CeTF workflow. From top to bottom the four main steps start with data adjustment, followed by a differential expression, Regulatory Impact Factors (RIF) analysis and ending with Partial Correlation and Information Theory (PCIT) analysis. The plots represent visualization examples that the package can generate (i.e. data distribution, smear plot, network, heatmap, circos plot)

Data adjustment

If the input data is a count table, data will be converted to TPM by each column (x) as follows:

$$ \begin{aligned} TPM = \frac{ 10^{6}x}{sum(x)} \end{aligned} $$
(1)

The mean for TPM values different than zero and the mean values for each gene are used as a threshold to filter the genes. Genes with values above half of the previous averages will be considered for subsequent analyses. Then, the TPM data is normalized using:

$$ \begin{aligned} Norm = \frac{ log(x + 1)}{log(2)} \end{aligned} $$
(2)

If the input already has normalized expression data (TPM, FPKM, etc), the only step will be the same filter for genes that consider half of the means.

Differential expression analysis

There are two options for differential analysis of the gene expression, the Reverter method [8] and DESeq2 [9]. In both methods, two conditions are required (i.e., control vs. tumor samples). In the Reverter method, the mean between samples of each condition for each gene is calculated. Then, subtraction is made between the mean of one condition concerning the other conditions. The variance of the subtraction is performed, then is calculated the difference of expression using the following formula, where s is the result of subtraction and var is the variance:

$$ \begin{aligned} diff = \frac{s - \frac{sum(s)}{length(s)}}{\sqrt{var}} \end{aligned} $$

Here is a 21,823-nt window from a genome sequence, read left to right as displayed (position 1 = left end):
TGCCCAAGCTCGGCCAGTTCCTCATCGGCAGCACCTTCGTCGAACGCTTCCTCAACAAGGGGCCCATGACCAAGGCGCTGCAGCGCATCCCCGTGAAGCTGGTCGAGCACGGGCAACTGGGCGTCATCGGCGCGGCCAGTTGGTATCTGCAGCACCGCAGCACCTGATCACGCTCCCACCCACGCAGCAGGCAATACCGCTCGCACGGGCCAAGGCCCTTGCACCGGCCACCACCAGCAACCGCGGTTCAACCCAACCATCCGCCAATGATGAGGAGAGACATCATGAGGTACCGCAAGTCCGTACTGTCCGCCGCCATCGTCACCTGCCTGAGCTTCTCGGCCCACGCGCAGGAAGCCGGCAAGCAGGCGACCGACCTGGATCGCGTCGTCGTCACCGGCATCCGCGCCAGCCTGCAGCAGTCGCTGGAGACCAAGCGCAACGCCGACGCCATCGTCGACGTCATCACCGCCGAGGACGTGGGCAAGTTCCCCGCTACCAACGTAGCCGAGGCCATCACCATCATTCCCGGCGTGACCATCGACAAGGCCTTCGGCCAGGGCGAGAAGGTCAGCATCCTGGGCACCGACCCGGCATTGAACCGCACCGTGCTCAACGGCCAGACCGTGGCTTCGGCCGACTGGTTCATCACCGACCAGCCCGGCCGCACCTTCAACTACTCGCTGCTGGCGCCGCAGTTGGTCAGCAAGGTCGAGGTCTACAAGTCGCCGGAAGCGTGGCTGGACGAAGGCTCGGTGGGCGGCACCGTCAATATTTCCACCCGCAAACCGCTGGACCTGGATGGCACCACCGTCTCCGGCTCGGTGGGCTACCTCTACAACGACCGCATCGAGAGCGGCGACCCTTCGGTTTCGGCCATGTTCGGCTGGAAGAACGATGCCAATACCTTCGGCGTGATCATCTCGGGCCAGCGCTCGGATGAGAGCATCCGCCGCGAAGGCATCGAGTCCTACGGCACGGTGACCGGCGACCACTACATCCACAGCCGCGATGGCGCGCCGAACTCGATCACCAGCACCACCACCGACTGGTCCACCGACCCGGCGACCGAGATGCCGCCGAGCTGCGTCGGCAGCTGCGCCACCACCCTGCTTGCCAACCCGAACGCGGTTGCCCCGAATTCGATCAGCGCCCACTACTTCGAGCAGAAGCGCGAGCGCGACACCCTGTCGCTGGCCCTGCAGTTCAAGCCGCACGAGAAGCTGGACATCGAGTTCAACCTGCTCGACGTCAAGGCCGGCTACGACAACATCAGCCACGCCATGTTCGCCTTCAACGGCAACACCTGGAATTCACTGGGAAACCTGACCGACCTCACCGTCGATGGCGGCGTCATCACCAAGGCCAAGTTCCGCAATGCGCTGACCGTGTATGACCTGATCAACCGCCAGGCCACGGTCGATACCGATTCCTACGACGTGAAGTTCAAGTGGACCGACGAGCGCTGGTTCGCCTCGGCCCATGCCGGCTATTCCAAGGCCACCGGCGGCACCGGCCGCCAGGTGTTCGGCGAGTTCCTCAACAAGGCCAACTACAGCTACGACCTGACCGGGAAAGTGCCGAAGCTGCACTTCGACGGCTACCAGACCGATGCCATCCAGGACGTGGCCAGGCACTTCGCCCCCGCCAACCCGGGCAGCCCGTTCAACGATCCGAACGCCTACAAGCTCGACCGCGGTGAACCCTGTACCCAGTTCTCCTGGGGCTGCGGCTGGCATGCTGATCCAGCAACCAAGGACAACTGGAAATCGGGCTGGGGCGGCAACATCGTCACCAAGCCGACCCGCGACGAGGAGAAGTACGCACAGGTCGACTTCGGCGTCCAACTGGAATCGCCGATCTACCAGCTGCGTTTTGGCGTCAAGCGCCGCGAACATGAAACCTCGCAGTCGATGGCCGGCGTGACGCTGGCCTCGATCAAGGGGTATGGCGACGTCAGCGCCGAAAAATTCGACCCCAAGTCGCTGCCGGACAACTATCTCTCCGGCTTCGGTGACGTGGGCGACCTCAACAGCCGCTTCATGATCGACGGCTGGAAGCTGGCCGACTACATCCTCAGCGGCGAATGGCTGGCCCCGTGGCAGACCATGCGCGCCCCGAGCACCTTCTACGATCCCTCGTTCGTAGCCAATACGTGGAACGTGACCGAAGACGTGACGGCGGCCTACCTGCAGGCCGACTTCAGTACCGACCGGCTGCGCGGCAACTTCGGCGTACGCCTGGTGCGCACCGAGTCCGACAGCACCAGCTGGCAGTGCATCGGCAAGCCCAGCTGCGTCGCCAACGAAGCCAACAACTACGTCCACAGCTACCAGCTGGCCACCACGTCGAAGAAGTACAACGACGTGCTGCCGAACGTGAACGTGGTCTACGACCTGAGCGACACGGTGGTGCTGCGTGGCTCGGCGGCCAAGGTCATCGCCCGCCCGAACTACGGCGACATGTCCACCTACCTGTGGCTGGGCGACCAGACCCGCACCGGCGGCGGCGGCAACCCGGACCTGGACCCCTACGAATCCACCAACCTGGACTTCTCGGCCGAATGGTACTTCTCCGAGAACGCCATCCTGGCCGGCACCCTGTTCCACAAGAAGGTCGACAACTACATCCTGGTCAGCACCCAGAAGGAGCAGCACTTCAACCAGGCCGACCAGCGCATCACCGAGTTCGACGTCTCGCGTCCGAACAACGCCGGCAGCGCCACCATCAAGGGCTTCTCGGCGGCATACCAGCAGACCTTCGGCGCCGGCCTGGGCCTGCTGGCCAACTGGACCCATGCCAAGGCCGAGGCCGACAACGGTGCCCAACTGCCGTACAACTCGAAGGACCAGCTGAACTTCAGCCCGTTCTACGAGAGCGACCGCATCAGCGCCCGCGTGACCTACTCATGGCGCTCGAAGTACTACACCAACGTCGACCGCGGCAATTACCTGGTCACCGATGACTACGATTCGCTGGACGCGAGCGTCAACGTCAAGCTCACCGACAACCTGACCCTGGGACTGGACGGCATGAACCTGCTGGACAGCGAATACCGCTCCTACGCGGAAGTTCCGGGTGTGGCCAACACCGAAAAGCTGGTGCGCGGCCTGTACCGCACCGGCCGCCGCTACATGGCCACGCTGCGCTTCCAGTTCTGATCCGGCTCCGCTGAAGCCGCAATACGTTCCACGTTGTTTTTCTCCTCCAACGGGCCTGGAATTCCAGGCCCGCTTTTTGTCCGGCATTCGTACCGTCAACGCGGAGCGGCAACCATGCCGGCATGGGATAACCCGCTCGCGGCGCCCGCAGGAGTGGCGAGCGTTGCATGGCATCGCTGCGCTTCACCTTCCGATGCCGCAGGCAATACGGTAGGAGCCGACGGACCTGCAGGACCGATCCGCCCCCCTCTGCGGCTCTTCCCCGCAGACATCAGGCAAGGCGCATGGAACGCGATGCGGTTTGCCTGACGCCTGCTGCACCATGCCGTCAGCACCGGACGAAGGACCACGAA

(3)

The DESeq2 method applies the Differential expression analysis based on the negative binomial distribution. Although both methods can be used on count data, it is strongly recommended to use only the Reverter method on expression input data.

Regulatory impact factors (RIF) analysis

The RIF algorithm is well described in the original paper [7]. This step aims to identify critical Transcription Factors calculating for each condition the co-expression correlation between the TFs and the Differentially Expressed (DE) genes (from previously item). The result is RIF1 and RIF2 metrics that allow the identification of critical TFs. The RIF1 metric classifies the TFs as most differentially co-expressed with the highly abundant and highly DE genes, and the RIF2 metric classifies the TF with the most altered ability to act as predictors of the abundance of DE genes. The main TF is defined if:

$$ \begin{aligned} & \sqrt{RIF1^{2}} & or & & \sqrt{RIF2^{2}} & & > 1.96& \end{aligned} $$
(4)

Partial correlation and information theory (PCIT) analysis

The PCIT algorithm is also well described in the original paper from Reverter and Chan [6]. Moreover, it has been used for the reconstruction of Gene Co-expression Networks (GCN). The GCN combines the concept of the Partial Correlation coefficient with Information Theory to identify significant gene-to-gene associations defining edges in the reconstruction of the network. At this stage, the paired correlation of three genes is performed simultaneously, thus making the inference of co-expressed genes. This approach is more sensitive than other methods and allows the detection of functionally validated gene-gene interactions. First, is calculated for every trio of genes x, y, and z the partial correlation coefficients:

$$ \begin{aligned} r_{xy,z} = \frac{r_{xy} - r_{xz}r_{yz}}{ \sqrt{(1 - r^{2}_{xz})(1 - r^{2}_{yz})} } \end{aligned} $$
(5)

And similarly, for rxz,y and ryz,x. After that, for each trio of genes is calculated the tolerance level (ε) to be used as a threshold for capturing significant associations. The average ratio of partial to direct correlation is computed as follows:

$$ \begin{aligned} \varepsilon = \frac{1}{3} \left(\frac{r_{xy,z}}{r_{xy}} + \frac{r_{xz,y}}{r_{xz}} + \frac{r_{yz,x}}{r_{yz}} \right) \end{aligned} $$
(6)